Multicultural Education: A Story about Italy
Pinocchio: Carving a Boy from Wood
Sally was on vacation in Florence, Italy, with her parents. They visited the famous sculpture of David that had been created by Michelangelo. Art and music have always been important to people living in Florence. Sally liked walking around the old city and seeing the beautiful buildings. She was puzzled, though, about why all the street vendors and shops had Pinocchio puppets for sale.
Sally loved the movie about Pinocchio and had wallpaper in her room with Jiminy Cricket, Figaro, Cleo, and the Blue Fairy. Finally, she asked a shopkeeper why Pinocchio was so popular in Florence. Proudly, the Italian lady answered, "The man who wrote Pinocchio was named Carlo and he was born in Florence almost two hundred years ago! One day Carlo saw a small boy in the plaza. The boy was having fun, but was causing a lot of trouble for his parents. Carlo decided to write a story about a "real" boy who was naughty. The story is called Pinocchio, and it begins with an old carpenter and a piece of wood. This is how the story begins:
Once upon a time there was a piece of wood. It was not an expensive piece of wood. Far from it. Just a common block of firewood, one of those thick, solid logs that are put on the fire in winter to make cold rooms cozy and warm.
I do not know how this really happened, yet the fact remains that one fine day this piece of wood found itself in the shop of an old carpenter. His real name was Mastro Antonio, but everyone called him Mastro Cherry, for the tip of his nose was so round and red and shiny that it looked like a ripe cherry.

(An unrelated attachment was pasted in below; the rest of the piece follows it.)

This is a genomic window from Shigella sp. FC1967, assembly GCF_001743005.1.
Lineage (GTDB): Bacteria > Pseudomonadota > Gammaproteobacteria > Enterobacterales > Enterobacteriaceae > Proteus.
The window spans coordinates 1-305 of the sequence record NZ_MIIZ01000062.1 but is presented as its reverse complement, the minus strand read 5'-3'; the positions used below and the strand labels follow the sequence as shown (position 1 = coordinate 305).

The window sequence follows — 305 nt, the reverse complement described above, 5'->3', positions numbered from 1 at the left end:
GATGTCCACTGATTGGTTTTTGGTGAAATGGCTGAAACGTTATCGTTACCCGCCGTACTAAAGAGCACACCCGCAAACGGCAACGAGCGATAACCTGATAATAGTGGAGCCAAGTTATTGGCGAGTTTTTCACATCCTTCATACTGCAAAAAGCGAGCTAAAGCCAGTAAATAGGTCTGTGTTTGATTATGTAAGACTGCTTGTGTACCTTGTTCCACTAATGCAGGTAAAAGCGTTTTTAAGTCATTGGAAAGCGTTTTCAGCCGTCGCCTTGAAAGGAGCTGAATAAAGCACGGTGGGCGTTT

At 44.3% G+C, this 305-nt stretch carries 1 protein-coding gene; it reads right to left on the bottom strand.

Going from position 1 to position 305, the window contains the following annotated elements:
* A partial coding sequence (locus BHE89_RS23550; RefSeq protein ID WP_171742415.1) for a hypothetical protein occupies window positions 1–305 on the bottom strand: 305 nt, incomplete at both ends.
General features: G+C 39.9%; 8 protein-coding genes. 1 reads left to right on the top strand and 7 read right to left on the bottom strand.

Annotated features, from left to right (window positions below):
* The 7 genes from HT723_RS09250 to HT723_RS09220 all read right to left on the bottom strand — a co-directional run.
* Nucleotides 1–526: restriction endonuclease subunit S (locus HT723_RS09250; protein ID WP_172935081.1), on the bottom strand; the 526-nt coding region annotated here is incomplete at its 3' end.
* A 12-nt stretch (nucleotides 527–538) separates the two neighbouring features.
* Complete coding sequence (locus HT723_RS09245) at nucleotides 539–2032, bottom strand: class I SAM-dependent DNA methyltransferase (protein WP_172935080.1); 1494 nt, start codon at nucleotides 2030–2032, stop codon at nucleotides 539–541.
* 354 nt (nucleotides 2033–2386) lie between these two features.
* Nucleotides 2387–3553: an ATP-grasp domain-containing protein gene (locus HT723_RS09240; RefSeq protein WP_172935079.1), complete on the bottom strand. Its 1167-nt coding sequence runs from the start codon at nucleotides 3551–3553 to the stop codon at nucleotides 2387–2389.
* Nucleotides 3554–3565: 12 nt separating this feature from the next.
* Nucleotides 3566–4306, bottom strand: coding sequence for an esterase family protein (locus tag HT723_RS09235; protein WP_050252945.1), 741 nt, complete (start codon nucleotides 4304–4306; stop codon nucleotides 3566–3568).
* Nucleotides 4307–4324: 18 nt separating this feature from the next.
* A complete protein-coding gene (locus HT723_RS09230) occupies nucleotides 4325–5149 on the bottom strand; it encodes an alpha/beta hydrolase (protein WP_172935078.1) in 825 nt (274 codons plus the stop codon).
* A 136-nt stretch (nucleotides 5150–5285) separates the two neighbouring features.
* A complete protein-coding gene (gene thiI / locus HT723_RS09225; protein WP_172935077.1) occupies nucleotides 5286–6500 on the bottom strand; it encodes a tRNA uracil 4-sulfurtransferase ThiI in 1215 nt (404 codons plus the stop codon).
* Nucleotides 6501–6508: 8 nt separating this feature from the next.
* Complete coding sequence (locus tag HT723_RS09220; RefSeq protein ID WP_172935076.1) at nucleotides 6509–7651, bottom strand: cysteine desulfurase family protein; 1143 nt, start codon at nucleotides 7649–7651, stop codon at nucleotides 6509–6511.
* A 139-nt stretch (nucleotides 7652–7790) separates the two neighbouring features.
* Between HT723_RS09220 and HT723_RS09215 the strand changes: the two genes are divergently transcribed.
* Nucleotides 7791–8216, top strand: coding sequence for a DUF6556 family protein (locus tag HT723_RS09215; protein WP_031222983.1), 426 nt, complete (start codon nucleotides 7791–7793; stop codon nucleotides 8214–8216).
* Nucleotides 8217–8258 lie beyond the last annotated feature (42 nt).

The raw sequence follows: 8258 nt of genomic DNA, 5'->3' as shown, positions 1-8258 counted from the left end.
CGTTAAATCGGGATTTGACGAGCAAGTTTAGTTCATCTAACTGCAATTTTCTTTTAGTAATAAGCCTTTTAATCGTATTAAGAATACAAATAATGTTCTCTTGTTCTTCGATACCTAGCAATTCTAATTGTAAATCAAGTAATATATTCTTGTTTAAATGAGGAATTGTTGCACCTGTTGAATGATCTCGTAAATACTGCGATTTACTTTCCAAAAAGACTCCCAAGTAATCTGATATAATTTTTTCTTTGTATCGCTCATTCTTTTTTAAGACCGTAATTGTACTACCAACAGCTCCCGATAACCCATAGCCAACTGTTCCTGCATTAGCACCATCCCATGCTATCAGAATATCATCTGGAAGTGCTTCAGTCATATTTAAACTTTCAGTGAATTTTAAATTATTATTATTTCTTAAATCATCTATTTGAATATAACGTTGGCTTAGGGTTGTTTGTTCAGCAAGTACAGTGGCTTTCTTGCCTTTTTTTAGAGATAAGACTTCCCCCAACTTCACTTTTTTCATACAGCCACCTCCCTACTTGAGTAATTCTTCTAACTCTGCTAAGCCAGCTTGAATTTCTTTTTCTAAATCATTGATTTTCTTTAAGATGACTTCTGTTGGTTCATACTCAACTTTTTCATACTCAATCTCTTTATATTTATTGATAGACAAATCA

As soon as he saw that piece of wood, Mastro Cherry was filled with joy. Rubbing his hands together happily, he mumbled half to himself:
"This has come in the nick of time. I shall use it to make the leg of a table."
He grasped the hatchet quickly to peel off the bark and shape the wood. But as he was about to give it the first blow, he stood still with arm uplifted, for he had heard a wee, little voice say in a beseeching tone: "Please be careful! Do not hit me so hard!"
What a look of surprise shone on Mastro Cherry's face! His funny face became still funnier.
After Mastro Cherry carves the wood, Pinocchio comes to life. But Pinocchio is a naughty boy and has to learn many lessons. He and his friends (Jiminy Cricket, Cleo, and Figaro) have many adventures. When Pinocchio tells a lie, his nose grows. Although Pinocchio gets into a lot of trouble, he finally learns to be generous and honest. Then the Blue Fairy keeps her promise and Pinocchio becomes a "real" boy. The story has a happy ending: "How ridiculous I was as a Marionette! And how happy I am, now that I have become a real boy!"
The Adventures of a Puppet was later published as a book, called Pinocchio. Since then, Pinocchio has been translated into 260 languages and read to millions of children.
Click here to close this window